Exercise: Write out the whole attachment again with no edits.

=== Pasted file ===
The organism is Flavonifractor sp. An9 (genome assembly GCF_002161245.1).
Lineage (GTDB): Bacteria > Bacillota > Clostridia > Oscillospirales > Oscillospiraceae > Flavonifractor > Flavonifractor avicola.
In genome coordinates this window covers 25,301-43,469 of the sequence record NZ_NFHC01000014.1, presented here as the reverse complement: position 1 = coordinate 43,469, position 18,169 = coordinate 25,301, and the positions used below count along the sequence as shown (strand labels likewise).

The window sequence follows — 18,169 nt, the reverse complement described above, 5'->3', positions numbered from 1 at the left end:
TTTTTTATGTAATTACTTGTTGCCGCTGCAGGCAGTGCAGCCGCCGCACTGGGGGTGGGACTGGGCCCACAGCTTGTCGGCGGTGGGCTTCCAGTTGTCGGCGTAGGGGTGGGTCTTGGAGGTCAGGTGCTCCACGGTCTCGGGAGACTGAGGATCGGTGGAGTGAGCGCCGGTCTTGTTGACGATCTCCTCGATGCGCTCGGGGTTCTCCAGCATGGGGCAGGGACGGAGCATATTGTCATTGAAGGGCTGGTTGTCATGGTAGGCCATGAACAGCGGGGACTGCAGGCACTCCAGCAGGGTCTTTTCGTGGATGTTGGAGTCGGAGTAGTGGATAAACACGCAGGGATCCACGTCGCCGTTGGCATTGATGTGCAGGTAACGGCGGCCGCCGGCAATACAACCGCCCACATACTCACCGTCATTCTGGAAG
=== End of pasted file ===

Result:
The organism is Flavonifractor sp. An9 (genome assembly GCF_002161245.1).
Lineage (GTDB): Bacteria > Bacillota > Clostridia > Oscillospirales > Oscillospiraceae > Flavonifractor > Flavonifractor avicola.
In genome coordinates this window covers 25,301-43,469 of the sequence record NZ_NFHC01000014.1, presented here as the reverse complement: position 1 = coordinate 43,469, position 18,169 = coordinate 25,301, and the positions used below count along the sequence as shown (strand labels likewise).

The window sequence follows — 18,169 nt, the reverse complement described above, 5'->3', positions numbered from 1 at the left end:
TTTTTTATGTAATTACTTGTTGCCGCTGCAGGCAGTGCAGCCGCCGCACTGGGGGTGGGACTGGGCCCACAGCTTGTCGGCGGTGGGCTTCCAGTTGTCGGCGTAGGGGTGGGTCTTGGAGGTCAGGTGCTCCACGGTCTCGGGAGACTGAGGATCGGTGGAGTGAGCGCCGGTCTTGTTGACGATCTCCTCGATGCGCTCGGGGTTCTCCAGCATGGGGCAGGGACGGAGCATATTGTCATTGAAGGGCTGGTTGTCATGGTAGGCCATGAACAGCGGGGACTGCAGGCACTCCAGCAGGGTCTTTTCGTGGATGTTGGAGTCGGAGTAGTGGATAAACACGCAGGGATCCACGTCGCCGTTGGCATTGATGTGCAGGTAACGGCGGCCGCCGGCAATACAACCGCCCACATACTCACCGTCATTCTGGAAG